Dr Mike Davies in emergency general surgery. Working in EGSU is less of a headline act and more working behind the scenes, says Dr Davies
6.45am and I’m out of the door heading towards the train – I’ll regret not having that coffee. It’s still dark and as usual I’m blasted by the delicate gale force River Mersey wind.
The day starts at 8am every day with a morning handover. All the surgical admissions to the Emergency General Surgery Unit (EGSU) and Major Trauma Unit (MTU) over the last 24 hours are reviewed and discussed. Everything from assaults, falls, brawls, acute abdomens, obstructions and bleeds... every day brings an assortment of different cases. I take notes of all the new patients heading my way and as two of the consultants running the unit, Mr Ward and Mr Misra, review the CT images with the team I try to convince myself “yep, I can see that… er.”
The EGSU is a fairly new and unique department, being one of the first standalone emergency and trauma surgery units in the country. The department consists of an acute assessment unit, a major trauma ward and the EGSU ward. With up to 13 patients on the assessment unit and 23 patients on the EGSU ward, the pace is fast and the turnover is high. With the SHO on call and the other F1 on nights, it will be just me today. Ward rounds are fairly swift – some bays often read like a bizarre medical Christmas song: “Four diverticulitis, three appendicitis, two bowel obstructions and a diagnostic laparotomy.”
"Some bays often read like a bizarre medical Christmas song: “Four diverticulitis, three appendicitis, two bowel obstructions and a diagnostic laparotomy.”
I have all the blood results from yesterday ready to go for the patients, but somehow my consultant Mr Ward already knows them, off by heart. After the ward round I have a look at the jobs list, two sides – great. My role is to keep things ticking over and make sure the jobs are done so that the patients are seen and sorted. The nursing staff help keep the ball rolling, and we get through the jobs for the morning.
11.30 rolls around and there are 15 sets of bloods to be done and as usual I find myself getting a little nervous; then I hear “Gene, you’re in!” The phlebotomist Gene is an F1’s best friend and blood-taking saviour. With the bloods taken care of, I need to call radiology and convince them to take my request for the urgent CT this morning over all the other F1s calling to pitch their request.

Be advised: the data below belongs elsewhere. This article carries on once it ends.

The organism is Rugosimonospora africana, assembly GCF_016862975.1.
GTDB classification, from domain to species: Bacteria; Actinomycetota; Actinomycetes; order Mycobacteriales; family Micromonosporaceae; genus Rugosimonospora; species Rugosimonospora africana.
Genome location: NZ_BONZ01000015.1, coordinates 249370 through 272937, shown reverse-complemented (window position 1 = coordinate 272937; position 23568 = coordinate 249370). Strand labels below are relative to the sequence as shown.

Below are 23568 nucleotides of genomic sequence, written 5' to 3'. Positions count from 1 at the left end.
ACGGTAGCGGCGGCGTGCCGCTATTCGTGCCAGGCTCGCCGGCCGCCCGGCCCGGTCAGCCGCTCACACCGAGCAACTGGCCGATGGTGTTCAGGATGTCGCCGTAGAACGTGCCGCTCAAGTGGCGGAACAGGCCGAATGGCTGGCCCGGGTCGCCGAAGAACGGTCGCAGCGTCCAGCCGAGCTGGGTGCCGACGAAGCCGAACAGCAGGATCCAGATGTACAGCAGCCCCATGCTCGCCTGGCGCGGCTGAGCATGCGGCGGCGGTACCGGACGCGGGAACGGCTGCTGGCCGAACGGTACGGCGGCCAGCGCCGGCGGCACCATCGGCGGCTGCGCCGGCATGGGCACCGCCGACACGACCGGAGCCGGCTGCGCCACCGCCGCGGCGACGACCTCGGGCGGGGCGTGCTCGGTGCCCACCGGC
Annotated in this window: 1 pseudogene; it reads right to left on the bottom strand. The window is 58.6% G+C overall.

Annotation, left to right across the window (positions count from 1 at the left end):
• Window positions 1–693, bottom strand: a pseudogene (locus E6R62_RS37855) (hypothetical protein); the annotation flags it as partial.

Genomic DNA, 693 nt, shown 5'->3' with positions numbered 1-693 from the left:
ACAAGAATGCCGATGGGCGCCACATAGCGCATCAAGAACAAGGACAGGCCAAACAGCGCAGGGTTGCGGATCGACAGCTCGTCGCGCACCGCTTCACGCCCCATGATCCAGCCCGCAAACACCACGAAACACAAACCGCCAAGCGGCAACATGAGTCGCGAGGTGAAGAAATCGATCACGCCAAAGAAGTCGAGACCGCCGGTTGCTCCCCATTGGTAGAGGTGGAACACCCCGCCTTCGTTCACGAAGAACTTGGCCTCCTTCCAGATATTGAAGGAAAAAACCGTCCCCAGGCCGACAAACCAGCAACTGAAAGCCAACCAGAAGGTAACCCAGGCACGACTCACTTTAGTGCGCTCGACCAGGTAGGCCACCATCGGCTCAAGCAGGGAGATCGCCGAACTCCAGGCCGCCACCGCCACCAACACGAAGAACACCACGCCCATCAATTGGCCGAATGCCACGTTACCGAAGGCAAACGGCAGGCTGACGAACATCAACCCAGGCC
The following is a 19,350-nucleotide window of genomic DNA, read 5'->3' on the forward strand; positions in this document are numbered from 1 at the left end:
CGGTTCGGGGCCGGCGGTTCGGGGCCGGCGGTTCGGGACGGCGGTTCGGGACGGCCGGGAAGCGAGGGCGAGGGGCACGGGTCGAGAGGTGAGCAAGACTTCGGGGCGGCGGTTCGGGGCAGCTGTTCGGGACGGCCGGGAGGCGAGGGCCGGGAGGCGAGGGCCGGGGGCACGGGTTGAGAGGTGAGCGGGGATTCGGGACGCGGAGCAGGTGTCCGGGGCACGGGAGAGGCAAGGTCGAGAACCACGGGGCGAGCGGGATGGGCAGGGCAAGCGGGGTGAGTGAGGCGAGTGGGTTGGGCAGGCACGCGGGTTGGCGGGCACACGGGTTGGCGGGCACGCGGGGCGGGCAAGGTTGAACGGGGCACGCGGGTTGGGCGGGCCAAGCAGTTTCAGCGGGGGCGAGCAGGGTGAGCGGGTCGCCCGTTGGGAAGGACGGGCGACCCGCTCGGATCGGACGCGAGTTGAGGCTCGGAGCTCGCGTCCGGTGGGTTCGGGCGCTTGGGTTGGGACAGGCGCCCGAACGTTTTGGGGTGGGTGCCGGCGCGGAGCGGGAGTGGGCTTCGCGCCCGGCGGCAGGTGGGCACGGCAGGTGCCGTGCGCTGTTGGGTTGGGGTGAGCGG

Just as I’m thinking about lunch, the trauma bleep goes off. The team tells me it’s for a motorbike vs car in a high-speed collision and the motorcyclist is being airlifted in to the hospital. The trauma team kick into action with the consultants leading the way to the call. It’s amazing to see: everyone has a role, everyone has a place and everyone knows their job. After a quick assessment and resuscitation the patient is off to theatre. I could get used to a job like this.
"This part of the day is a bit like the generation game: 23 patient names on the board, you’ve seen them, made a plan and ordered investigations; now all you have to do is remember it all"
After lunch, it’s time to chase – bloods, scans, referrals. It feels like spinning plates, but as with anything, after a bit of practice, I’m getting there. Before I know it, it’s 4pm. With nearly all the bloods back and the scans reported, I’m just in time as Mr Misra and the registrar, fresh from the trauma call, have arrived for the afternoon board round. This part of the day is a bit like the generation game: 23 patient names on the board, you’ve seen them, made a plan and ordered investigations; now all you have to do is remember it all. This means I’ll likely go home late, but this way I know all the jobs are done and will avoid waking up in a cold sweat thinking “oh no I forgot…”
At around 5.30 I head off to catch the train home. The train doors close behind me so I can escape the rain and I flop myself onto the nearest seat. I see another F1 in my carriage and from the look of things I’m not the only one who has had a tiring day. The job has its bad points just like any other F1 rotation, but it’s also challenging and exciting.
I’m not sure if I’m a surgeon in the making, but for the next four months I’ll stick with ‘Emergency General Surgery Doctor’ – I like the sound of that.
Dr Davies is a junior doctor currently working at Aintree Hospital in Liverpool.